I love all of these moves but especially the floating angel arms. The sensation of having weightless arms is so cool! Thank for the info!
We practiced this sequence in the level 1 training the other day and at first I could not tell where it was going using props that I use daily in a very different way. These poses took effect immediately and brought about a whole different level of awareness that I have never experienced! I love the way jill thinks outside the box and is so creative and playful. This made going in to the my ever so tight shoulders a million times less traumatizing for me in that I could be playful, inspired, connected and have fun making ROM more available for me.
Yes! So important to think of these as whole body movements. Thank You for pointing that out. Strengthening and opening the shoulders is so important. Even better if we can get the whole body involved.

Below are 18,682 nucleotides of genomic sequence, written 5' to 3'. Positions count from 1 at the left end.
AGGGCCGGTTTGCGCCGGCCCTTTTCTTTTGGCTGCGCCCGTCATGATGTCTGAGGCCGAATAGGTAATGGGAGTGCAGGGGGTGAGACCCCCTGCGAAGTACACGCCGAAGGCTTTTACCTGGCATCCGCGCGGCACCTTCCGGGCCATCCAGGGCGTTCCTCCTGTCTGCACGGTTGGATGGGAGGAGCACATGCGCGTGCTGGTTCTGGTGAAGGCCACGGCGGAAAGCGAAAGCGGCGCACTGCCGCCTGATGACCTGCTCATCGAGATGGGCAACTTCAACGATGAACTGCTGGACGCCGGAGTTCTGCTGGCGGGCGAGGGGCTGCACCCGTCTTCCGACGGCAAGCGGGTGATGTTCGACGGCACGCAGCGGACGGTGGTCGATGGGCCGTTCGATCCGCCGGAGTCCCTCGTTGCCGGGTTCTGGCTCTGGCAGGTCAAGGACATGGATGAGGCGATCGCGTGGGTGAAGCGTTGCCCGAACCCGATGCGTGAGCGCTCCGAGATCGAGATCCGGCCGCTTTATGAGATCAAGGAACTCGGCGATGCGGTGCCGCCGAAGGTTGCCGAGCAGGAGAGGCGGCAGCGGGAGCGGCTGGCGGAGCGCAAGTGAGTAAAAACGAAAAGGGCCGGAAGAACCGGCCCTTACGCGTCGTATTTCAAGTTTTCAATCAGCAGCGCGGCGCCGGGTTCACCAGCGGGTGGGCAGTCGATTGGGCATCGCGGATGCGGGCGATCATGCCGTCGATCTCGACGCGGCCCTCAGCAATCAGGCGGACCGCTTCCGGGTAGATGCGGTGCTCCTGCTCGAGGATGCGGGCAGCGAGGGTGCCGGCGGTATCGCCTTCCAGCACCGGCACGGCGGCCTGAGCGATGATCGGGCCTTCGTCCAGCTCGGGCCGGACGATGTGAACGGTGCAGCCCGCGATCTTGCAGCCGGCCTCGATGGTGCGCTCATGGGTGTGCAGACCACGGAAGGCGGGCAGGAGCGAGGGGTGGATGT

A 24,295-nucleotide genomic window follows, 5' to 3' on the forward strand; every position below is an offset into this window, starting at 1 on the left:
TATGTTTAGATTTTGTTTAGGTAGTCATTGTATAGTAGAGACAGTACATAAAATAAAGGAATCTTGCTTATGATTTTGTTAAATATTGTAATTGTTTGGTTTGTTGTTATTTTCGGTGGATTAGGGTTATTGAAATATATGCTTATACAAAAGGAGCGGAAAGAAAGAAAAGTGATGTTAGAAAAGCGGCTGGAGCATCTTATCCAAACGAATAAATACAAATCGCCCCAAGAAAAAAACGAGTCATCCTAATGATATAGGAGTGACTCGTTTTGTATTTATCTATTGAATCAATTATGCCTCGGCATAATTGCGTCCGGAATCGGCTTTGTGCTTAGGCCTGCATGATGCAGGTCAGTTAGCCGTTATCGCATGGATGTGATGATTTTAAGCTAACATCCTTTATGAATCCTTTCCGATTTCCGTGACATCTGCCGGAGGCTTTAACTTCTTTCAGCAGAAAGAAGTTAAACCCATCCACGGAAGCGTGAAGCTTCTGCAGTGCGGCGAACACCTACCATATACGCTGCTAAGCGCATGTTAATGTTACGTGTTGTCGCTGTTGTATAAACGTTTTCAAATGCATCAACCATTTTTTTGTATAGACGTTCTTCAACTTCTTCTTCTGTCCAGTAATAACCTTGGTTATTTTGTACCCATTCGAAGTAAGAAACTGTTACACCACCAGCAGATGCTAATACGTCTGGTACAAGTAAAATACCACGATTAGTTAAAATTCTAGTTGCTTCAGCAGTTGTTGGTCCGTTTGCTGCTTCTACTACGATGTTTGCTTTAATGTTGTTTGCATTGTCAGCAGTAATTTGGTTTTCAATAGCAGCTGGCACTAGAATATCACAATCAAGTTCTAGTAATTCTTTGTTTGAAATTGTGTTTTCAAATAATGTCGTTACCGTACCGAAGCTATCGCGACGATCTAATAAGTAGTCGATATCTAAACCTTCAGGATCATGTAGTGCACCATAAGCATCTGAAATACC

These three moves are so effective and helpful in identifying shoulder blind spots! I love that you noted that we are whole body movements and that it is extremely essential to take note of your posture in this pose– that is so important because it is so easy to compensate by overextending the ribcage, which loses the integrity of the pose and the core!
Just walked my wife through the floating angel arms. She has a shoulder injury that needs to be strengthened. This exercise is going to become part of her daily routine thank you so much.
This sequence felt amazing, Miriam. And I love your mention of the importance of pulling actions and the lack of pulling poses in classical yoga.